Harry Potter and the Trip to Starbucks

17 08 2007

I have emerged from my self-imposed hermitage from society and I can honestly say that this was the hardest Harry Potter book to read.  The boys wouldn’t give me any time to myself. So I was relegated to reading times from 10:30pm on, basically reading until my eyes no longer stayed open.

Reading Harry Potter is like watching BBC. It makes me feel cultured, even though there’s a bit of toilet humor. And there’s something about British humor that makes me proud of myself when I get the joke. It’s not that often that we here in America read anything with words like git, prat, codswallop, skulduggery, and snog (my personal favorite). I was hoping to see bollocks (Gordon Ramsay’s second favorite word) used in book 7 when Harry’s 17, but no dice. Perhaps in the British version…

The “bad guy” in the Harry Potter books is the evil Lord Voldemort, who is a much more interesting character than Harry. Voldemort thinks that death is the worst thing imaginable, which means he’s never seen any of the Saw movies.

I didn’t read the first chapter of Harry Potter and the Deathly Hallows. I had J. K. Rowling read it to me. I know, I’m a dork, but that was cool. It was also nice because I could watch that while Karen was finishing the book downstairs. She’s usually such a fast reader…

As a parent I’ve always been on the lookout for great children’s books, and we’ve managed to find a good number of them for our boys to read over the years.  The Harry Potter series is definitely on our “must read with the boys” list.  There are some really awesome children’s books out there that are a lot of fun to read.  So I have a question for you.  Everyone has at least one or two favorite children’s books, either from their own childhood or from reading with their kids.  What are some of yours?

Advertisements

Actions

Information

4 responses

17 08 2007
chennette

Diana Wynne Jones does some awesome (also British) fantasy for children and young adults. The cool thing about her books is that there are ones for younger kids, and then ones for older kids->adults with more complex themes – you can grow with it. I think she writes better than JK Rowling and there’s a wide variety of ideas. I am of course, a fan of the Harry Potter series although I seriously need to reread both 6 and 7.
Gordon Korman is my alltime favourite fun author for kids/young adults. Try for his earlier stuff – MacDonald Hall books etc – they are hilarious. (I know he has these nosepickers and adventure etc series from more recent time, but I am not a big fan of those – they don’t have the charm and original laugh-out-loud humour).

18 08 2007
Miss Behaving

For youngers kids, all my children have loved at one time or another, stuff like
The Giving Tree, Are You My Mother, The Bear Uner The Stairs etc, and my all time favourite Rainbow Bear, wich t this day I can’t read without crying.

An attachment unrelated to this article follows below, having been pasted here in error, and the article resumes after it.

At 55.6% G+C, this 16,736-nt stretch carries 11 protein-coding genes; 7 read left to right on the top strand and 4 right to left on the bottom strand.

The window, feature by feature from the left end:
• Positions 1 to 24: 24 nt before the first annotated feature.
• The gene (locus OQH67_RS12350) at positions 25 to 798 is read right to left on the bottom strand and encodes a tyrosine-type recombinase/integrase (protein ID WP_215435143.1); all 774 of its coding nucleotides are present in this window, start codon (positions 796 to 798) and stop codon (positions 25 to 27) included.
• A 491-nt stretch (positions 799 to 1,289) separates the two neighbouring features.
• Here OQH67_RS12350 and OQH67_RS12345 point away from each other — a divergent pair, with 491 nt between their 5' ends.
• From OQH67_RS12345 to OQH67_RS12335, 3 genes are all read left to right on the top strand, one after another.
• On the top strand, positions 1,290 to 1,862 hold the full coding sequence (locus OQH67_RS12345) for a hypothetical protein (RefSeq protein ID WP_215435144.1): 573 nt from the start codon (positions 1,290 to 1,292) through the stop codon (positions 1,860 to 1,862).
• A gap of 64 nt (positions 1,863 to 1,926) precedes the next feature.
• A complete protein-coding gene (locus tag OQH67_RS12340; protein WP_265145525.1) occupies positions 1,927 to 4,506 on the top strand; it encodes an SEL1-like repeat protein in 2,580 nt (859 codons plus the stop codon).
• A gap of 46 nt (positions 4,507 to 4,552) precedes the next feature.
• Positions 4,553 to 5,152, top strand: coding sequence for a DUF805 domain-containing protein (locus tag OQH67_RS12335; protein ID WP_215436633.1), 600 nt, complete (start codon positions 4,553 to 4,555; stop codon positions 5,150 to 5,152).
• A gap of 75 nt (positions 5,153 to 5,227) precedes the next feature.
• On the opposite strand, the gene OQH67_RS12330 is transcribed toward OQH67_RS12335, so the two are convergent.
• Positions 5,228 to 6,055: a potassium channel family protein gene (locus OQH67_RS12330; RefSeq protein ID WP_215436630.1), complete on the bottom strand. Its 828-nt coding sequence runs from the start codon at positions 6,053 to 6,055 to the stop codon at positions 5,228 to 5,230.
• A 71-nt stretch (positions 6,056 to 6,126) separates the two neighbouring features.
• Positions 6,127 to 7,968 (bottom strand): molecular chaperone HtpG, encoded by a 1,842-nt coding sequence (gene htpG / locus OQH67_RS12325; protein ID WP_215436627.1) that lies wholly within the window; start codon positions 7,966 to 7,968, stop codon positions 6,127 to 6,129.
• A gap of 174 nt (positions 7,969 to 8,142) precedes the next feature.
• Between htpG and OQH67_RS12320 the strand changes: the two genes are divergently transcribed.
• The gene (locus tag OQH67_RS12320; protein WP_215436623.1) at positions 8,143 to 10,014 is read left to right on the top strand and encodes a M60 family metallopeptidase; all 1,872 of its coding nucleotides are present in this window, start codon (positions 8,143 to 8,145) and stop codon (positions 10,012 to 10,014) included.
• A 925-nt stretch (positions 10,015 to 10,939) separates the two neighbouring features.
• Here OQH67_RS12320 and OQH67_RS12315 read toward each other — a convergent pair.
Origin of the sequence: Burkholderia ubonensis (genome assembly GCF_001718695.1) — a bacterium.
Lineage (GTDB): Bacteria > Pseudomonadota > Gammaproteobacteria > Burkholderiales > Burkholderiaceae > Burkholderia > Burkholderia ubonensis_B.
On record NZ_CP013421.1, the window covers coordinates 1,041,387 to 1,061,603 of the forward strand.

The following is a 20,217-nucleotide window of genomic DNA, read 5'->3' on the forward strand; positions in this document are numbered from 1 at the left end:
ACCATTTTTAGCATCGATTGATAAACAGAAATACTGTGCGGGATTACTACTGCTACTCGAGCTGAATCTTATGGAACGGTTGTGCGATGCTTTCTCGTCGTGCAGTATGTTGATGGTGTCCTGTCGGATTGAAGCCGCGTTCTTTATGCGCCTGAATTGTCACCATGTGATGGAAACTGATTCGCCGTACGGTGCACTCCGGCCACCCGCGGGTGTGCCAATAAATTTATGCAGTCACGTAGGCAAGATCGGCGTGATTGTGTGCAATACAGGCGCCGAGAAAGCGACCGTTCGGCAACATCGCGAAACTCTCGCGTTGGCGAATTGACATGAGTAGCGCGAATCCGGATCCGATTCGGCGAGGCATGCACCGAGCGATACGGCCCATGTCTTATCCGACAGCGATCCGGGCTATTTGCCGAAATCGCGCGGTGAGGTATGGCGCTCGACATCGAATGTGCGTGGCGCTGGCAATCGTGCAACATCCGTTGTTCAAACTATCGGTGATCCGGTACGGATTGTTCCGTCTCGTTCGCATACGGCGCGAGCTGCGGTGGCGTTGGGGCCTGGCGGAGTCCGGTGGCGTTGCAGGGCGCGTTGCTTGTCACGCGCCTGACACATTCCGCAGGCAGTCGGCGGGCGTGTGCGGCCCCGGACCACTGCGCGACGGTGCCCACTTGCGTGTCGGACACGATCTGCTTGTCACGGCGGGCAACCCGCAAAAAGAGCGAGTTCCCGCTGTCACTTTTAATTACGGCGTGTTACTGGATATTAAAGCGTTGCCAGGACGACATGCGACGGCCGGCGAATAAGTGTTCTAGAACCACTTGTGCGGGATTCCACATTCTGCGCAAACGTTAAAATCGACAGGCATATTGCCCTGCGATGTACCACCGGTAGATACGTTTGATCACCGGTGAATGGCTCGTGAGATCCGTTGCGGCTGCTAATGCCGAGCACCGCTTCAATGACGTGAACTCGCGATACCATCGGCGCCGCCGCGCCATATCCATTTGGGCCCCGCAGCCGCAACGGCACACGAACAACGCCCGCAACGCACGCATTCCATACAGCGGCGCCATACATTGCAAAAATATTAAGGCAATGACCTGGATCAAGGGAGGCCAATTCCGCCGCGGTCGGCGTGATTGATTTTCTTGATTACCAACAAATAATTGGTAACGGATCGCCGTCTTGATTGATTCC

As a youg girl I loved Noel Streatfield’s books..Thursday’s Child, Ballet Shoes,The Gemma series and also Laura Ingalls Wilder.
When my daughter were very small ( now 10 and 14) I had all my very own books, which had sat on the shelves of my parents house for years, sent to Japan, so they would be there for m girls to read when they were ready.
Well of course,it turns out that was just a dim and distant dream.They wont touch Laura Ingalls Wilder with a stick.
Why? I ask.
Cos its boring, its all about the wind…” It was a cold wind that blew that year”,.
“It was a mighty wind that blew Mr Edwards to our little house..” etc.

They like more contemporary writers like Jaqueline Wilson. They also like Harry Potter, but wont read it in English.

My sons ( 7 and 8) like Roald Dahl, though I read his stuff to them as they dont read much English yet themselves.
Books they select for themselves in Japanese tend to be non-fiction, sort of kids version stuff, of Anne Frank, Martin Luther King etc.

Glad you like the British-isms, my favourites are ‘wanker’ and ‘knackered’:)

19 08 2007
Karen

I like the C.S. Lewis Chronicles of Narnia and Tolkien’s Hobbit and Lord of the Rings, but you already knew that.
😉

20 08 2007
Dawn

I grew up on Laura Ingalls Wilder. Tried to read them to the boys, to no avail. Will have to wait for my granddaughters. Also Judy Blume. In high school it was James Clavell. I liked the boiling in oil part.

Leave a Reply

Fill in your details below or click an icon to log in:

WordPress.com Logo

You are commenting using your WordPress.com account. Log Out / Change )

Twitter picture

You are commenting using your Twitter account. Log Out / Change )

Facebook photo

You are commenting using your Facebook account. Log Out / Change )

Google+ photo

You are commenting using your Google+ account. Log Out / Change )

Connecting to %s




%d bloggers like this: